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Protect sensitive data with hashing

By MaryWeilage Editor ·
This week's .NET newsletter describes how you can protect sensitive data with hashing.

Is cryptography a focus for your application development projects? If so, do you protect sensitive data by using hashing or a different method? What do you think about adding salt to hashing algorithms? What are your thoughts on the recent findings about SHA-1?
http://techrepublic.com.com/5100-10595_11-5589362.html

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use a dual system

by Jaqui In reply to Protect sensitive data wi ...

obscuring be keeping sensitive data as separate as possible from un secured access, and encrypt the data.

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remark on the C# code sample

by danny.heijl In reply to Protect sensitive data wi ...

...snip...
intermediate = Convert.ToBase64String(salt) + test;
byte[] result = new byte[intermediate.Length];
result = sha.ComputeHash(System.Text.Encoding.UTF8.GetBytes(intermediate));
...snip...

result does not need initializing, and the length will be fixed to the length of the chosen hash (160 bits in the case of SHA-1, and not 196), so you could write:

....snip...
intermediate = Convert.ToBase64String(salt) + test;
byte[] result = sha.ComputeHash(System.Text.Encoding.UTF8.GetBytes(intermediate));
...snip...

Nevertheless a good article. Perhaps a HMAC should have been mentioned too?

Danny Heijl
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Thanks for information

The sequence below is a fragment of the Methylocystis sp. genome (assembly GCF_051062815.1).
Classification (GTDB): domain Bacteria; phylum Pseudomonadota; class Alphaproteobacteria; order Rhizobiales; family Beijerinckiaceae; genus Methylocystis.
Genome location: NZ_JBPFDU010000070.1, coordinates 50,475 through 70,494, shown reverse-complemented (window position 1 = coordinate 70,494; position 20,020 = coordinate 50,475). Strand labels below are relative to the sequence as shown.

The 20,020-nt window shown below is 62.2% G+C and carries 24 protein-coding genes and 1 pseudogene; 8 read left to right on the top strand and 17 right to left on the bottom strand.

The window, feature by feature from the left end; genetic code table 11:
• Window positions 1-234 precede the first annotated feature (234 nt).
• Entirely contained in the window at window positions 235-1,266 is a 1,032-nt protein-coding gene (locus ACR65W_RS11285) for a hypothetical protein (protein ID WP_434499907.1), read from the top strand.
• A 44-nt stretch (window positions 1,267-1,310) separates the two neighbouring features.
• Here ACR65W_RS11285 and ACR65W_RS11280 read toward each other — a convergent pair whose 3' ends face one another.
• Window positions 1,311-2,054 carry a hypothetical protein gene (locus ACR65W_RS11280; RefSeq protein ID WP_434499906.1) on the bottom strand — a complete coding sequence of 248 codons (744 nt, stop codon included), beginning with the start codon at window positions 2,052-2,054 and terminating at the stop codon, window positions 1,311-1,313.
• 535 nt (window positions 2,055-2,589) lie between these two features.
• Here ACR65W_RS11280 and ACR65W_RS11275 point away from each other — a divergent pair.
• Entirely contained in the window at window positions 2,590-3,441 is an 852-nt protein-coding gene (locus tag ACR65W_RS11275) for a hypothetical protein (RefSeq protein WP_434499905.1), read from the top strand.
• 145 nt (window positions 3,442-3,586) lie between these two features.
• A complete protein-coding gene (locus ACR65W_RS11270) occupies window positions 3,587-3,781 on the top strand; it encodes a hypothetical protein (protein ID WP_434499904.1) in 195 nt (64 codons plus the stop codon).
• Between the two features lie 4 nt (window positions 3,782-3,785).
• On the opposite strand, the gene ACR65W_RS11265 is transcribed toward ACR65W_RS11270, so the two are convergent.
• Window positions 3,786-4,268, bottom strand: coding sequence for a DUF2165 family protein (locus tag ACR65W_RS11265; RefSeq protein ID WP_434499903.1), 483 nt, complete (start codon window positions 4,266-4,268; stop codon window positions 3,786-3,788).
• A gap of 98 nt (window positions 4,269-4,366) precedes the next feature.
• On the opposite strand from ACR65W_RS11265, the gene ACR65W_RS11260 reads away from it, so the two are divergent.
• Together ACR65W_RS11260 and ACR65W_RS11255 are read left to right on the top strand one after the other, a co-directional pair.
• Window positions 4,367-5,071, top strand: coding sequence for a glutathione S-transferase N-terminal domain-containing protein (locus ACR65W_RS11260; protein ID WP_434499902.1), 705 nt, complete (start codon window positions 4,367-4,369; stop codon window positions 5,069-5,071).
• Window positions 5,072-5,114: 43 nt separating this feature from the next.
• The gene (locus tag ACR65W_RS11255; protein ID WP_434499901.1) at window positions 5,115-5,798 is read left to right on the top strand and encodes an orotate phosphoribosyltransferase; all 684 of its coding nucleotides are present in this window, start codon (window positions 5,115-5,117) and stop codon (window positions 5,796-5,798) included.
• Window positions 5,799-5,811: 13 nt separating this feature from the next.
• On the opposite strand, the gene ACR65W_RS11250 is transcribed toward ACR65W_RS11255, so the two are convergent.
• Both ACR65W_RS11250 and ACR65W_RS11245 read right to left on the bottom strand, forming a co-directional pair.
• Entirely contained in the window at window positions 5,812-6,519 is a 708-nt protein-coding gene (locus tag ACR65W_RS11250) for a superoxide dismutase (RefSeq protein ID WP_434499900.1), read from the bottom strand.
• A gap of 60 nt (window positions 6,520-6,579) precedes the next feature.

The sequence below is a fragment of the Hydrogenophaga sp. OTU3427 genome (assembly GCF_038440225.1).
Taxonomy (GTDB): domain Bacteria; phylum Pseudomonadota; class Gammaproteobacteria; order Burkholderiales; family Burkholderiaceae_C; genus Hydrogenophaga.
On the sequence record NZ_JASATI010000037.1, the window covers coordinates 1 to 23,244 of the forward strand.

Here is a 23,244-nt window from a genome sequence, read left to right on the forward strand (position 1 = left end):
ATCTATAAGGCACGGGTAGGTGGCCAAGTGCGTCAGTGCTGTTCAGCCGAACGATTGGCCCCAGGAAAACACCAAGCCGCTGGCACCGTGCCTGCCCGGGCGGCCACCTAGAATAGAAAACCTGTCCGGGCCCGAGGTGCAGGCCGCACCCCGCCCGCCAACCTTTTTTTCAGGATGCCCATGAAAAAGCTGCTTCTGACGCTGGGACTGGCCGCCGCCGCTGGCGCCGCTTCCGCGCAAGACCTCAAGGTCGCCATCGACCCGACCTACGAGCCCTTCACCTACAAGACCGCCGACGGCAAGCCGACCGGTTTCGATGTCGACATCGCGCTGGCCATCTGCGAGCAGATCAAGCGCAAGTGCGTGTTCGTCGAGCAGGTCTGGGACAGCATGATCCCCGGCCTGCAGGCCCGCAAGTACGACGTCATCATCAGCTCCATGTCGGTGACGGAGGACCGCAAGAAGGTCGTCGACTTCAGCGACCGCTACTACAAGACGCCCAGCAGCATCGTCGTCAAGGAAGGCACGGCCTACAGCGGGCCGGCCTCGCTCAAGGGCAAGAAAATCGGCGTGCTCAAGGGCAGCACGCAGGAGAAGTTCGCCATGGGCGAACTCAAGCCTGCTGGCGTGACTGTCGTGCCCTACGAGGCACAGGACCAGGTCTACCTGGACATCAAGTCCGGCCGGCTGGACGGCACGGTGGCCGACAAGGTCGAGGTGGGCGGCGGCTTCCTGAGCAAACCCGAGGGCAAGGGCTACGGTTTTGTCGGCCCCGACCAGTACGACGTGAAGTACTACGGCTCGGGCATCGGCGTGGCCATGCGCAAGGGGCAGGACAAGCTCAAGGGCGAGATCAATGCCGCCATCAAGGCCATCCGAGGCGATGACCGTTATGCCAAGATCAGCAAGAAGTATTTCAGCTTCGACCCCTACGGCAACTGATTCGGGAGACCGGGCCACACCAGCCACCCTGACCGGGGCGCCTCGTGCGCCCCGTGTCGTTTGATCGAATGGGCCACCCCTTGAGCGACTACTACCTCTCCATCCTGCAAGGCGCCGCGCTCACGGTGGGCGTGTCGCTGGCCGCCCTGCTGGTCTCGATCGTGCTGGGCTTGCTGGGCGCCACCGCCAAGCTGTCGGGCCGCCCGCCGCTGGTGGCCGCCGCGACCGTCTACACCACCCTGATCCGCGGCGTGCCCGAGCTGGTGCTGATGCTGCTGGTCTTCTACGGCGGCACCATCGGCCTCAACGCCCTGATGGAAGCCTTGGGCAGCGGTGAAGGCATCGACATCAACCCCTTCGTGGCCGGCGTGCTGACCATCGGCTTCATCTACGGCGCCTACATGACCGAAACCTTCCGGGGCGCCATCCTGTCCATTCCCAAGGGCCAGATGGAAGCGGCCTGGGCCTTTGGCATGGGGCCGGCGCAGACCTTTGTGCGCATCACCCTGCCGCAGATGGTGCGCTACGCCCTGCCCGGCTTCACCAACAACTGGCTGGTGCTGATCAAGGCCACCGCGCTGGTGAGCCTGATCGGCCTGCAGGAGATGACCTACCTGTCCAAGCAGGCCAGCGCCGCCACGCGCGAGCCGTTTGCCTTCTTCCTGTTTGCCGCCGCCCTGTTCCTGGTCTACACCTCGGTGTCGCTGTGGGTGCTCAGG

by aspatton Contributor In reply to remark on the C# code sam ...

I appreciate the feedback.

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Hashing passwords and connection strings

by laugher In reply to Protect sensitive data wi ...

Not having used the .NET functions you described, I assume the algorithim used by the functions produces a reversible hash?

I'm curious as to your response as I always took hashes to be a one-way cryptographic function. I also thought SHA-1 was one-way as well.

In which case, if my recollection is correct, then I'd be very interested in how you would compare password results or retrieve the original connection string to ensure it can be used for data retrieval functionality.

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Not reversible but comparable

by aspatton Contributor In reply to Hashing passwords and con ...

Hashing is a one-way process, but values can be compared to a stored hashed value by hashing the value to compare and comparing to the stored hashed value. This is the process used by the FormsAuthentication.HashPasswordForStoringInConfigFile method available in ASP.NET

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